Maybe I’m approaching the whole thing incorrectly - I don’t have any particular need to separate the two, I was just trying to create a rest API that was distinct from the front end

Remember, the server serves everything. The only reason there is an html page to view is because the client requested the page from the server. So, you (the server) have complete control over what is served, and what is not.

Now, there are some silly cases where that is not the case. As someone not willing to invest in a custom domain, but still wanting fullstack apps associated with my GitHub account, I have my client-side served by GitHub Pages, and my backend hosted on Heroku. So, my backend acts as a pure REST API with nothing but “data management”.

This is not a recommended way to serve a webpage, though. So, other than for the sake of being free I would avoid this.

Remember, we are not actually talking about SSR, here.

Ah ok. You’ve actually answered another question I’d been scratching my head over for a few days now too, thanks!

So I do have a custom domain and I’d been trying to implement what is usually seen in tutorials / and with React - that harsh split between a front and backend because they’re doing something similar to you with a pure rest API.

It just started to feel a bit silly, given the same domain, the same server, and nginx proxying to a different express server for the front and back end, for no real reason that I could see.

So if I have a route like /admin and that now returns an html document, is the choice now between having that page make another request to the server for data, or use a template engine?

Thanks a lot btw, this has been really helpful, saved me a lot of headache!

I see no reason why you cannot just include multiple parts in the response. That is, send the file with some JSON.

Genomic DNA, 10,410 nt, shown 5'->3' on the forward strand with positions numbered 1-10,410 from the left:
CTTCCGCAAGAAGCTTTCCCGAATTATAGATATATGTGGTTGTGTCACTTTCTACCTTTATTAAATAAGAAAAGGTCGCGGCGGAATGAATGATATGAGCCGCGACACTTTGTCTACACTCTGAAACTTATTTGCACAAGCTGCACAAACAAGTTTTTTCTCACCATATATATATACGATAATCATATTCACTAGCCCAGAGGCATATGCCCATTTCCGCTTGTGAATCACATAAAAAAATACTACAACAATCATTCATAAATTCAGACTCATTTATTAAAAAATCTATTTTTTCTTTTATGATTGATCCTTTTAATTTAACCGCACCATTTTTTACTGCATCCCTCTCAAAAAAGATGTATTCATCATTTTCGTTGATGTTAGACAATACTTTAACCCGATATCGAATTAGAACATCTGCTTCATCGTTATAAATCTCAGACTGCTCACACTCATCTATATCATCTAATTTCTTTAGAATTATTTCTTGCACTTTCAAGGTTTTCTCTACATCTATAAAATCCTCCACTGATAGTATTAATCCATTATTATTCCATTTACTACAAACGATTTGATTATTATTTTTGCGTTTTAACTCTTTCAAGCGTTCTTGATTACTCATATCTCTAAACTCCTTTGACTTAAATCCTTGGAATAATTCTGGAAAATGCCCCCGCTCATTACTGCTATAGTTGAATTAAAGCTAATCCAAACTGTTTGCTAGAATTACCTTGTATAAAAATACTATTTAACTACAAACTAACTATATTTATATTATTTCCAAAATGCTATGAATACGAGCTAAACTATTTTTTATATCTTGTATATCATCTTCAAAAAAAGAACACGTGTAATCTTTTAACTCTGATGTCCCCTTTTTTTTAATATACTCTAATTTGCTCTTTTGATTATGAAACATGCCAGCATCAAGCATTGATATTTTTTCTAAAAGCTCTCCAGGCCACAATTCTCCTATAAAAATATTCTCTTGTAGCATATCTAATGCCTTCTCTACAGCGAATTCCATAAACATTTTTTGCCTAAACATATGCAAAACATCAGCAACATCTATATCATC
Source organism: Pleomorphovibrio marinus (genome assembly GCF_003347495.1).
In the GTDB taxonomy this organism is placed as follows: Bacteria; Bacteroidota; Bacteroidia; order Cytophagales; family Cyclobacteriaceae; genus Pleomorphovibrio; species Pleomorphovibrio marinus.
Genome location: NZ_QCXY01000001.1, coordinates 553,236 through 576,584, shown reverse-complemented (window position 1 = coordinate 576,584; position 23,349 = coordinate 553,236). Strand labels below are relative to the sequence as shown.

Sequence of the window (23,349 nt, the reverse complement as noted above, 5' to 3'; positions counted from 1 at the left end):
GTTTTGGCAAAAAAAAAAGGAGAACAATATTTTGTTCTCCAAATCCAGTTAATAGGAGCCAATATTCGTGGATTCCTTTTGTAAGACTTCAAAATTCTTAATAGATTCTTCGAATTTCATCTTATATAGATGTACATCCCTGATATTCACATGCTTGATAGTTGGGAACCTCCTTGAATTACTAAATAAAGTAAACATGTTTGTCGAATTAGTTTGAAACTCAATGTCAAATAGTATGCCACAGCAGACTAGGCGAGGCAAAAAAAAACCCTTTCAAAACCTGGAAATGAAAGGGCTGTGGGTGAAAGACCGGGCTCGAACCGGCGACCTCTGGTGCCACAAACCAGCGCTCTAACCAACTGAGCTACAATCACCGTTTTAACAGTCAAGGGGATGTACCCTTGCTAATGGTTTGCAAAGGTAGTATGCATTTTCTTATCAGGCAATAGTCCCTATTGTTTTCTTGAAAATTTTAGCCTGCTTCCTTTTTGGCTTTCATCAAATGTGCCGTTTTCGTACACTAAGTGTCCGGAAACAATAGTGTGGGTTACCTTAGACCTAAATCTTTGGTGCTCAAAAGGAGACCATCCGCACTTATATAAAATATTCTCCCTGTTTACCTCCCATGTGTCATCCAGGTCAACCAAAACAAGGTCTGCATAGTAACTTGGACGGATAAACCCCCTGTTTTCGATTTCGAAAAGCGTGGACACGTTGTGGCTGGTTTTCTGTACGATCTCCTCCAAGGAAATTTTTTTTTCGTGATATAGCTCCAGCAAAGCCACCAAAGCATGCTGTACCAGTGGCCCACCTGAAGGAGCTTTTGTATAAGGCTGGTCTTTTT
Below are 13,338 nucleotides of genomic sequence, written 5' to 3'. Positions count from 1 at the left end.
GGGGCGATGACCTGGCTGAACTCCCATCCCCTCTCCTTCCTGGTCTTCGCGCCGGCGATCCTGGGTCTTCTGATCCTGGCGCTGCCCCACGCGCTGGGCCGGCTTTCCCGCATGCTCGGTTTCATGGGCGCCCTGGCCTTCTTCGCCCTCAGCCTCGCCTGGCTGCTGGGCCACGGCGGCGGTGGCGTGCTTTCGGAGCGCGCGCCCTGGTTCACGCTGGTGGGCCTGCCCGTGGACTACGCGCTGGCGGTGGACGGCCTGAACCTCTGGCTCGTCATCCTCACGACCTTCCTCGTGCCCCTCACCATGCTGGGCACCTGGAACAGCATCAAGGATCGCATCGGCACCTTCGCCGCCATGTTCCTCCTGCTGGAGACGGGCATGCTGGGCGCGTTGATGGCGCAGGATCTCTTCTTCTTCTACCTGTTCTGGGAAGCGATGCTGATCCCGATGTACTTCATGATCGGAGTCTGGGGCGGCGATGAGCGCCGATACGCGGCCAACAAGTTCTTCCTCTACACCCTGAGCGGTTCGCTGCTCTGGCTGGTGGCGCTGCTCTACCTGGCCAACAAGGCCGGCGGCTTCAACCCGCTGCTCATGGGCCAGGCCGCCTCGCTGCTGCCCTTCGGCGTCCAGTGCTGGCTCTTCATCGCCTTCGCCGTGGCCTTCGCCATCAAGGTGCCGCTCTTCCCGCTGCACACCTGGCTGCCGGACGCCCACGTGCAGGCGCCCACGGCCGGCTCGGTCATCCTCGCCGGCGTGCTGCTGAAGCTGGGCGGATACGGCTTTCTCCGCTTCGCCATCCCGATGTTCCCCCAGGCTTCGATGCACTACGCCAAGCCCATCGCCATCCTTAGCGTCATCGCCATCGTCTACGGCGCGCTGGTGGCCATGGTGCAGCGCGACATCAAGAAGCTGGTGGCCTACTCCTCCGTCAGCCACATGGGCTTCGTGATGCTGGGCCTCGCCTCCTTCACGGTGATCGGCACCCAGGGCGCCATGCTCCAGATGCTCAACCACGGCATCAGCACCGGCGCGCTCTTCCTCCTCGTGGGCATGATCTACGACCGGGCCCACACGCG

I am glad this is helping some. I am still wrapping my head around the different/best ways to implement different architectures, and mostly find myself making a Frankenstein’s monster of what methods I have seen.

I’ve no idea how that would work in practice though? How would you reference that json response in your JS? Normally it would be the result of an asyc call or similar, this would be… :man_shrugging:

After digging into it, with Express this would be undefined behaviour. So, if you really want to, your best options are as you said:

  • Template engine
  • Multiple requests from client

Yeah… god, I’ve not even thought about how using templates is going to mess with my webpack config.

I hope it doesn’t.

I know it will.


Apache can be configured to restrict access by IP address. This may not be the solution you are looking for, but something like you are asking can be done.

That’s useful to know, especially the use of headers, thanks.

To be honest I was more just generally interested in whether this was an accepted/known downside to a rest API + vanilla frontend, because at least in this case I don’t think I care if anyone can access the html of the admin page, as long as the response from the server requires authorisation.

I just thought I might have missed something on the frontend, along the lines of Reacts protected routes or similar :slightly_smiling_face:

I think this applies only after you have done some sort of authentication. You were asking about preventing people from getting to the authentication form in the first place. You’d have to do that via the web server.

Ah, no, sorry, I was asking about preventing people from accessing an admin html page.

  • frontend server serves admin.html, which would then make a separate request to /admin route of backend server
  • backend server has an /admin route requiring authentication

so in the above there’s nothing stopping someone navigating to /admin.html and seeing the admin page, but not the admin data, if that makes sense?

Maybe that would need authentication on the frontend server too? It just feels like I’m missing something :man_shrugging: